Ancient freekeh fires up new recipes

food, health, freekeh, grain, quinoa, slow food, sustainable food, ancient middle eastern grainIf you told someone from the Middle East that progressive, health-conscious Americans have fallen in love with freekeh, they might raise their eyebrows in surprise or roll their eyes in utter boredom, since people in this region have enjoyed the benefits of the ancient grain said like “freak eh” for eons.

But for westerners, freekeh is the latest in a slew of boutique grains gaining popularity as alternatives to other staples. Wheat harvested before it is completely ripe, the grain has nutritional value that far exceeds that of its more widely-known competitor – rice.

Freekeh is harvested when the yellowish kernels inside are still soft and moist.

Freekeh tastes like smoked grains

winnowing freekeh

They are then stacked and left under the sun to dry, after which the freekeh grains are carefully roasted over a fire so that the shells are sloughed off (or rubbed, which is roughly how freekeh is translated from Arabic) without destroying the chewy inside.

Said to have a smoky flavor, freekeh is great as a standalone dish, or mixed with fruits and vegetables in all kinds of new, exotic combinations.

Speaking to The National, Ghina Hamoui, a nutritionist at Emirates Hospital and Cosmesurge said that freekeh has a 10 percent fiber content, virtually no fat, a decent amount of protein, and certain beneficial vitamins and minerals such as B1 and B2.

“While it should be avoided by coeliacs and people on gluten-free diets,” she told the paper.

“It has a lower glycemic index than rice which means it gives more satiety and fullness as well as raising blood sugar less.”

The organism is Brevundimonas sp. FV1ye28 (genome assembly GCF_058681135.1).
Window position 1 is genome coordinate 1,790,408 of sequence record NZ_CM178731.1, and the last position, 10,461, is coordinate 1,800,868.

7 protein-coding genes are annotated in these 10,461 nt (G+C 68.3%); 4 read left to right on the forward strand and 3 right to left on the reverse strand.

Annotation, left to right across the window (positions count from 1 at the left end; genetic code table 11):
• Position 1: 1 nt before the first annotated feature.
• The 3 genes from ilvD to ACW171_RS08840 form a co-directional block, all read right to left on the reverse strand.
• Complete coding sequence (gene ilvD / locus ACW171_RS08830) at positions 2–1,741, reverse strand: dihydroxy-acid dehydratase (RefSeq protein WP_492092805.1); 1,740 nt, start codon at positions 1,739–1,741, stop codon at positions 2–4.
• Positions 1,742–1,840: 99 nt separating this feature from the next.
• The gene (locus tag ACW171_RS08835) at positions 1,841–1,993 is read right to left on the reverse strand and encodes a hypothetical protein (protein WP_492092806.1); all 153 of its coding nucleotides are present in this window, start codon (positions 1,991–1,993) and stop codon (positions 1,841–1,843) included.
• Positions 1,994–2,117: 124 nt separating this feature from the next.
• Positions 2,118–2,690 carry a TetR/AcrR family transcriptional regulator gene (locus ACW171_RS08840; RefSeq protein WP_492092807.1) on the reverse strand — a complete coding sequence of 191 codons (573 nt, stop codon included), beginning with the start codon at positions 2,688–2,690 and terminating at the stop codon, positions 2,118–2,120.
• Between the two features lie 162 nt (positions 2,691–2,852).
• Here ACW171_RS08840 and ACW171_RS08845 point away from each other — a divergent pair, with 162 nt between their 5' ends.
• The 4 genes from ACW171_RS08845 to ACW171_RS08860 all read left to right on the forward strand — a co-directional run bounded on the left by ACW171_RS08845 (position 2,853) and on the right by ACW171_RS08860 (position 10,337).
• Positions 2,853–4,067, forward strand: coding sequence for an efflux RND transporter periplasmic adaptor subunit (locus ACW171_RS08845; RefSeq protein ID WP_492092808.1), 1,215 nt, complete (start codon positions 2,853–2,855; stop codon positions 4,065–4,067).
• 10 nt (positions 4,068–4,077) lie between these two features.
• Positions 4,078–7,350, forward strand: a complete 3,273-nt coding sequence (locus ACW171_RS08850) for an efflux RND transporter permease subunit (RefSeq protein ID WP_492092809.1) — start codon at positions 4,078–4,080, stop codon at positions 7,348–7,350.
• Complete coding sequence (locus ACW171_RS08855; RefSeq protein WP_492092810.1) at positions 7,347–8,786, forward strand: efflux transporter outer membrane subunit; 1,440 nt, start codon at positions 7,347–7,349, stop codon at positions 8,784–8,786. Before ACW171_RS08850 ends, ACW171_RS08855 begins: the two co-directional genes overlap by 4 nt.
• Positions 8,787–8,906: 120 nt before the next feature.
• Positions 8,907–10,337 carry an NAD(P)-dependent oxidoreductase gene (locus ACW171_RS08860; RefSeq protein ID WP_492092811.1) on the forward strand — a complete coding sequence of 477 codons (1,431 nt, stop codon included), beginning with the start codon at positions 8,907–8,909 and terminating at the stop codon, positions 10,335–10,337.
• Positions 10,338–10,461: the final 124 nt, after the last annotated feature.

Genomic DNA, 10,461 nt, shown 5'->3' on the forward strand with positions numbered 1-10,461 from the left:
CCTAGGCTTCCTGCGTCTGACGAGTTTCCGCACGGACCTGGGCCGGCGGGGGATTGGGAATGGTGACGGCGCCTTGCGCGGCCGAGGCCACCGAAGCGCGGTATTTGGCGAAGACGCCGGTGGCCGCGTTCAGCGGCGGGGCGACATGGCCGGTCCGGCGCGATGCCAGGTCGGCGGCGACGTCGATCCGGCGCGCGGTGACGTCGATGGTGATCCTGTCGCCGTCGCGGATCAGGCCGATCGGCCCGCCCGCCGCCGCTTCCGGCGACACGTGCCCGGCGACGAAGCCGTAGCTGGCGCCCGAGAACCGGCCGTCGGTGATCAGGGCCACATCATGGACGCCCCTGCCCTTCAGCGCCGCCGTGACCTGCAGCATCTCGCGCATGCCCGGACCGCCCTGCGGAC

Sounds like the story of quinoa?

This is not the first time that a grain from the developing world has gained traction in the west – to the detriment of their producers. Quinoa, for example, is pitted as one of the best grains for heart health, but Andean farmers who have grown it for centuries can no longer afford to purchase it themselves because its popularity in the west has driven up costs.

Similarly, argan oil produced from a nut that was traditionally processed by goats and used in a variety of applications – including food and cosmetics, has become enormously popular in the west.

For now this demand has been a boon for Moroccan women who are employed to produce modern varieties of the oil, though careless management could quickly tip the scale.

Freekeh might become a more sustainable option for western foodies than other boutique grains, as several kitchens around the globe boast its unique taste and nutritional qualities.

Or it might remain hidden in dishes across Egypt, Syria and other parts of the Middle East.

Image of freekeh meal via Star Chefs

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One thought on “Ancient freekeh fires up new recipes”

  1. Freekeh is something I discovered from my Syrian friend.
    It’s KILLER delicious. I love the colour and the smoky flavour.

    This is a beautiful plate!

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